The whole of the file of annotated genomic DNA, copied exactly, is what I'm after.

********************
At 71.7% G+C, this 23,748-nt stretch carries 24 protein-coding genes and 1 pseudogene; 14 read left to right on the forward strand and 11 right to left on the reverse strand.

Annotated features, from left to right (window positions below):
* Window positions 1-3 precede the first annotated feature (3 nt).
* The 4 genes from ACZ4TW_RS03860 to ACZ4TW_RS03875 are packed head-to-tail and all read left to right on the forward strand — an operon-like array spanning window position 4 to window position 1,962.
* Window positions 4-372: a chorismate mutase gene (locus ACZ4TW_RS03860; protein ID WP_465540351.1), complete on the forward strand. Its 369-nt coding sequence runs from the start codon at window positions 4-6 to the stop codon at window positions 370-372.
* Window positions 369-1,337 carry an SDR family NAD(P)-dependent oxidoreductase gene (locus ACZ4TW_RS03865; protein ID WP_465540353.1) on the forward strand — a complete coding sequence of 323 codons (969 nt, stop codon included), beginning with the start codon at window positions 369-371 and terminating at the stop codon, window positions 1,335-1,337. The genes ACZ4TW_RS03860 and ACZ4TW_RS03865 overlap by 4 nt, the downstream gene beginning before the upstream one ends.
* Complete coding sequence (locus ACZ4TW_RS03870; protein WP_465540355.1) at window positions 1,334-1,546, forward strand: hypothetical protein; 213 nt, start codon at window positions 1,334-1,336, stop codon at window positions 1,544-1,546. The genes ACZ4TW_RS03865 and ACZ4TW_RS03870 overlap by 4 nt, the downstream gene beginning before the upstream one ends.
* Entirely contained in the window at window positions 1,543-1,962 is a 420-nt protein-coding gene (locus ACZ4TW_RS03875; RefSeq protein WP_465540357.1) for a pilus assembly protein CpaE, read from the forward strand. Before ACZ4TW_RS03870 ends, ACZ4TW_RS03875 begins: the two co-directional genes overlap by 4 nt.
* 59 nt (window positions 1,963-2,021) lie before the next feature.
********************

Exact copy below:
At 71.7% G+C, this 23,748-nt stretch carries 24 protein-coding genes and 1 pseudogene; 14 read left to right on the forward strand and 11 right to left on the reverse strand.

Annotated features, from left to right (window positions below):
* Window positions 1-3 precede the first annotated feature (3 nt).
* The 4 genes from ACZ4TW_RS03860 to ACZ4TW_RS03875 are packed head-to-tail and all read left to right on the forward strand — an operon-like array spanning window position 4 to window position 1,962.
* Window positions 4-372: a chorismate mutase gene (locus ACZ4TW_RS03860; protein ID WP_465540351.1), complete on the forward strand. Its 369-nt coding sequence runs from the start codon at window positions 4-6 to the stop codon at window positions 370-372.
* Window positions 369-1,337 carry an SDR family NAD(P)-dependent oxidoreductase gene (locus ACZ4TW_RS03865; protein ID WP_465540353.1) on the forward strand — a complete coding sequence of 323 codons (969 nt, stop codon included), beginning with the start codon at window positions 369-371 and terminating at the stop codon, window positions 1,335-1,337. The genes ACZ4TW_RS03860 and ACZ4TW_RS03865 overlap by 4 nt, the downstream gene beginning before the upstream one ends.
* Complete coding sequence (locus ACZ4TW_RS03870; protein WP_465540355.1) at window positions 1,334-1,546, forward strand: hypothetical protein; 213 nt, start codon at window positions 1,334-1,336, stop codon at window positions 1,544-1,546. The genes ACZ4TW_RS03865 and ACZ4TW_RS03870 overlap by 4 nt, the downstream gene beginning before the upstream one ends.
* Entirely contained in the window at window positions 1,543-1,962 is a 420-nt protein-coding gene (locus ACZ4TW_RS03875; RefSeq protein WP_465540357.1) for a pilus assembly protein CpaE, read from the forward strand. Before ACZ4TW_RS03870 ends, ACZ4TW_RS03875 begins: the two co-directional genes overlap by 4 nt.
* 59 nt (window positions 1,963-2,021) lie before the next feature.